One-off sale staves off quarter loss for Dana Gas

Only a big one-time gain on the sale of a stake in its Kurdish gas venture has saved Dana Gas from posting a substantial second quarter loss.

Gas pipeline components destined for Dana's Kurdistan project. The Sharjah-based company has now sold its Kurdish holdings.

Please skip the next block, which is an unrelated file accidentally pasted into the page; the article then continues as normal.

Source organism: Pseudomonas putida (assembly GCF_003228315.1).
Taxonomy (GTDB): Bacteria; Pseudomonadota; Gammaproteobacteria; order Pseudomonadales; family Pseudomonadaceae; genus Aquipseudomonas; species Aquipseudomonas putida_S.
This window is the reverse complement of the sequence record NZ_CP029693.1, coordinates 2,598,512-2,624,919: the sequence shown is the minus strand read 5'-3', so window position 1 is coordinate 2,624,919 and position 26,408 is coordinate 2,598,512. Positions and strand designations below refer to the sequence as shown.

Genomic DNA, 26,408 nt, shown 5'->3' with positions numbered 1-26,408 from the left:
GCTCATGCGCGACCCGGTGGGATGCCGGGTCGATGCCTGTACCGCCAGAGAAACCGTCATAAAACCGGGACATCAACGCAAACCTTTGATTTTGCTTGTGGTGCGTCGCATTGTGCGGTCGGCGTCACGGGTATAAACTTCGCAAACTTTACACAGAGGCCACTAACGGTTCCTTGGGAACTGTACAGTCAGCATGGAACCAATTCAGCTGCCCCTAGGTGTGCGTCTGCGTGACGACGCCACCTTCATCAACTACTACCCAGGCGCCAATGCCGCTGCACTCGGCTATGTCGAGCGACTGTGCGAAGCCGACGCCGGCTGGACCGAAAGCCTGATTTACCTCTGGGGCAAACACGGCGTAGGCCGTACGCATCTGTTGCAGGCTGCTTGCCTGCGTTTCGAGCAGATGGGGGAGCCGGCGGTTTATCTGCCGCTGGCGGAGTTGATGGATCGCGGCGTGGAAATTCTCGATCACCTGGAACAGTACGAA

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A big one-off gain on the sale of a stake in its Kurdish gas venture has saved Dana Gas from posting a substantial second quarter loss. The company, which generates most of its revenue from gas production in Egypt, reported second quarter net income of Dh392 million (US$106.73m) , up more than 11-fold from Dh34m a year earlier, even as its revenue dipped to Dh303m from Dh309m. The company's profit in the latest quarter included a US$291m (Dh1.07 billion) gain on the sale to OMV of Austria and MOL of Hungary of a 10 per cent interest in Pearl Petroleum, a joint venture with Crescent Petroleum, which is based, like Dana, in Sharjah, to develop gasfields in Iraqi Kurdistan. Currently, the project partners are pumping just 80 million cubic feet a day of gas to supply local power plants, but they hope to expand Pearl's output in order to support significant gas exports to Europe. "Our numbers speak for themselves to the success of our operations," said Ahmed al Arbeed, the chief executive of Dana. "The second quarter of 2009 was marked by significant events for Dana Gas, particularly in the Kurdistan region of Iraq, where we entered into strategic partnership agreements with two leading central European integrated oil and gas groups." Without the Pearl transaction, Dana would have swung to a Dh675m loss in the second quarter. Its results for the period also included a $69m (Dh253m) charge for an impairment provision related to its long-delayed project with Crescent to import Iranian gas to the UAE. Crescent, which is Dana's biggest shareholder, recently said it would seek international arbitration on its contract with the National Iranian Oil Company (NIOC). The gas imports were supposed to start more than three years ago through an undersea pipeline that Crescent completed in 2006. Dana said in its second quarter financial statement that NIOC was still commissioning gas production facilities for completion during the second half of this year. While NIOC has dragged its feet over completing the facilities to pump gas from the Salman field in the Gulf, it has also pushed to renegotiate its supply contract with Crescent, resulting in a continuing dispute with Crescent over gas pricing. Iranian officials have threatened on several occasions to divert the gas promised to Crescent to Iran's domestic market, and NIOC has said it was close to completing a pipeline from Salman to the Iranian mainland. Dana had better news regarding Egypt, where it has raised its oil and gas output by 34 per cent since the second quarter of last year to 37,000 barrels of oil equivalent per day (boepd). The development of two recent gas discoveries should boost production to more than 40,000 boepd by the end of this year, the company said. It also disclosed a 10 per cent interest in a west African oil exploration venture. Its partner, Addax -Petroleum of Canada, has contracted a ship to drill the first of three planned wells off Sao Tome later this year. Addax is being acquired by Sinopec, a Chinese state-controlled oil company. tcarlisle@thenational.a